• Navigating- Turning pages is about as intuitive as it gets. Easier by some counts than the awkwardly placed buttons on the Kindle Hardware, but I found myself hitting the home button to try and get the navigation tools to open. There was something almost too clean about the reading frame. A simple info button like so many other apps have would have been useful, but I think it would detract from the clean look Amazon was obviously going for.
Considering the two faults I had with the App, I realize they are both user issues that just require me to relearn a little. I would definitely give this app two thumbs up.

Friday, May 1, 2009

Response to Jeff Utecht: When do we start teaching self-branding

No, it is self-branding not self branding. See his thoughts here His post brings up an interesting dynamic. Below is my response:

Self branding and identity protection create a unique tension in the online world. On the one hand I as a person want to protect myself from identity theft, on the other hand I am trying to carve out a piece of online territory that is ME! This becomes even trickier because our students are doing the same thing. They want to be recognized and heard and be noticed, but what if they are recognized and noticed?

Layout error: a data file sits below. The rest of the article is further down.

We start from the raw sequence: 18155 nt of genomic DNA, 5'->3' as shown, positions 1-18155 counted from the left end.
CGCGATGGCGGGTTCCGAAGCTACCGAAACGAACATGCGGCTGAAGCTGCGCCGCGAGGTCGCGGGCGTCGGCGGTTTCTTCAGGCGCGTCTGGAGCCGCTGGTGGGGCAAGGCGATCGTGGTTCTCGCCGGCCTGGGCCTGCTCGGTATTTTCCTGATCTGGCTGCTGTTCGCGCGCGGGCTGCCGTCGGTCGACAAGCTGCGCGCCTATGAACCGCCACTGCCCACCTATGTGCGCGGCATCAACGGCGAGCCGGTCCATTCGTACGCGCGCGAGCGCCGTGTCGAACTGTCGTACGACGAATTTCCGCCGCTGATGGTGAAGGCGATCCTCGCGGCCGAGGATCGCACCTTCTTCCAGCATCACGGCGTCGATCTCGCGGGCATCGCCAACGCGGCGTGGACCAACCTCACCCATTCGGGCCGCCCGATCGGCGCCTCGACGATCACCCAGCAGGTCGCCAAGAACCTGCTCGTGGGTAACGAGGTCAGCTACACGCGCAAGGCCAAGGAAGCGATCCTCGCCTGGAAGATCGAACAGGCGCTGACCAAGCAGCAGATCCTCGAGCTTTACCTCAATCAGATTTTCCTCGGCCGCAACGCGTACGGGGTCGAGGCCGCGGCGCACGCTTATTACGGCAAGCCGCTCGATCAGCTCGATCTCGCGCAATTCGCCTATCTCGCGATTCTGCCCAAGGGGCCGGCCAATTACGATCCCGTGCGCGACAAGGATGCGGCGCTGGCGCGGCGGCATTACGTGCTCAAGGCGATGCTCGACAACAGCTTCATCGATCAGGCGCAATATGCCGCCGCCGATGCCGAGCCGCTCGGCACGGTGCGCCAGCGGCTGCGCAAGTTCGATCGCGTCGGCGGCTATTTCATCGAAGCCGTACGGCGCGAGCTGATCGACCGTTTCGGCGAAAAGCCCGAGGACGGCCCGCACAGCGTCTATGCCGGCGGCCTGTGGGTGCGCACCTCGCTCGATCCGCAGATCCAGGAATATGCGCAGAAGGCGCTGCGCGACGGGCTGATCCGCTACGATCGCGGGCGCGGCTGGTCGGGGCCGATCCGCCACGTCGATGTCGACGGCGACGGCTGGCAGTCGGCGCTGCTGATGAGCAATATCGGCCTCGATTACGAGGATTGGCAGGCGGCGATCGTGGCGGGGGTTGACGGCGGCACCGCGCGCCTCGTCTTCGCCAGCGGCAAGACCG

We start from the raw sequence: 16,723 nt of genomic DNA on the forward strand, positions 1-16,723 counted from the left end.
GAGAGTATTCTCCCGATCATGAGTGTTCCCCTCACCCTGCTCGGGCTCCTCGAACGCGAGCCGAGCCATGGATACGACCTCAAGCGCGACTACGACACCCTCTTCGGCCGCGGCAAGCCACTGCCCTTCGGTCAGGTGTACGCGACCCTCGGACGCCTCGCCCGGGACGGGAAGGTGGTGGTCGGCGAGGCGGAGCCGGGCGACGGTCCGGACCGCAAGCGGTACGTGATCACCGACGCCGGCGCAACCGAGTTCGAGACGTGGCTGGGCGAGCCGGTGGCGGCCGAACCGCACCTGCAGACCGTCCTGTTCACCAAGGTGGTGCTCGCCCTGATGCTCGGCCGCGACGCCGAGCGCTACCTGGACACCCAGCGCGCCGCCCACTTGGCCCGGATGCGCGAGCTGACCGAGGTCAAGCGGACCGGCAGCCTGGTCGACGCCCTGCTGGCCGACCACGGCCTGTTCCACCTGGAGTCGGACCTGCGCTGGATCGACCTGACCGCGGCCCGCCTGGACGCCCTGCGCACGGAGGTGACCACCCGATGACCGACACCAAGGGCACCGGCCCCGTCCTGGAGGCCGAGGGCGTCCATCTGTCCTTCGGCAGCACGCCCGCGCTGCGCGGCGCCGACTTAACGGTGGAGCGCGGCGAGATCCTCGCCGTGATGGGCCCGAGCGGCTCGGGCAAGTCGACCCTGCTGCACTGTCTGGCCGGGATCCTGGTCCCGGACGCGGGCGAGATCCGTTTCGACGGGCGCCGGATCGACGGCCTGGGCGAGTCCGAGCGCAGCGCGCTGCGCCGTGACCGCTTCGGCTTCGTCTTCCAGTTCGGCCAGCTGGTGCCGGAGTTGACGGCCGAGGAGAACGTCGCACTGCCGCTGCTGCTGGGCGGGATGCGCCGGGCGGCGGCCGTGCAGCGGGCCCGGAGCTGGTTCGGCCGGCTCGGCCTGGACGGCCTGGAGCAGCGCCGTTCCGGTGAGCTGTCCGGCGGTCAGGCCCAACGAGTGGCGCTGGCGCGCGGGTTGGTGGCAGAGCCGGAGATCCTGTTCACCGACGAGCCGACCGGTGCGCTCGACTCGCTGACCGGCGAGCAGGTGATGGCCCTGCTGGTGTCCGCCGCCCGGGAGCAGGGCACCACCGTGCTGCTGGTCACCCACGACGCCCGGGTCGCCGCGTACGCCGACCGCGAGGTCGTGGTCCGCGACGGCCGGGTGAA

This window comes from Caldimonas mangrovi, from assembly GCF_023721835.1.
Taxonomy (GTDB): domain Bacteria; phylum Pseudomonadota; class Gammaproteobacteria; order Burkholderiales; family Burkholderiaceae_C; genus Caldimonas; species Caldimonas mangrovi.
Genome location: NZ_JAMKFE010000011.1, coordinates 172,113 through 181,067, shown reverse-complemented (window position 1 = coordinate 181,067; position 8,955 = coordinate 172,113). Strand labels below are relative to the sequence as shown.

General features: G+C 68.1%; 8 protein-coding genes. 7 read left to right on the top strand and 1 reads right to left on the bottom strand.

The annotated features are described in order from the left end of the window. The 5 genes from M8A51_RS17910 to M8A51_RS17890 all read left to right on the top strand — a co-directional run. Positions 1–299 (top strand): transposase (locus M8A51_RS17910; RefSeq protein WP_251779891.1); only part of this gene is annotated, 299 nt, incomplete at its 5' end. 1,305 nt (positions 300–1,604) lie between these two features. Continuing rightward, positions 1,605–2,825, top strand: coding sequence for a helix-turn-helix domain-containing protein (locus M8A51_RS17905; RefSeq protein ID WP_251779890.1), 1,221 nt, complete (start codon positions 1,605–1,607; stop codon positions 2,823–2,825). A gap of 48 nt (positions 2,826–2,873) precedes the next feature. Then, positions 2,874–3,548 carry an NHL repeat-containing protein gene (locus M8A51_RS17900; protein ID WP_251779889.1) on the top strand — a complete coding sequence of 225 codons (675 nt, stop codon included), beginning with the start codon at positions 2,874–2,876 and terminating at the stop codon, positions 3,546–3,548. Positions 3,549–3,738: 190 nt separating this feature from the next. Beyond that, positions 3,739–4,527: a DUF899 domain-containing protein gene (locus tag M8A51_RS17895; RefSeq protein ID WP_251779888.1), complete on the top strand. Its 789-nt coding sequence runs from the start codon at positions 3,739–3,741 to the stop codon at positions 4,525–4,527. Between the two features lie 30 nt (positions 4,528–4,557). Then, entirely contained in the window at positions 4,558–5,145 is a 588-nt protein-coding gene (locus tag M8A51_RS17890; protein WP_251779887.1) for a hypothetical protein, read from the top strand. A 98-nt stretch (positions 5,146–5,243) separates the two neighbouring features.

Thanks for a thoughtful post

It makes me wonder though, do we really teach the technology? Kids get the branding idea already. That's why they myspace and facebook. They are defining who they are by in a sense advertising who they are. I don't know all the answers but the questions sure keep things interesting.

Welcome to Jorgie Learning

I really am learning and this blog is maintained both as a record of some of what I am doing as well as a place for me to train and teach others about creating an online presence. So please don't mind the dust. We aren't remodeling we are learning!

Visit some of my other blogs or the other blogs I find mildly entertaining for a more polished feel.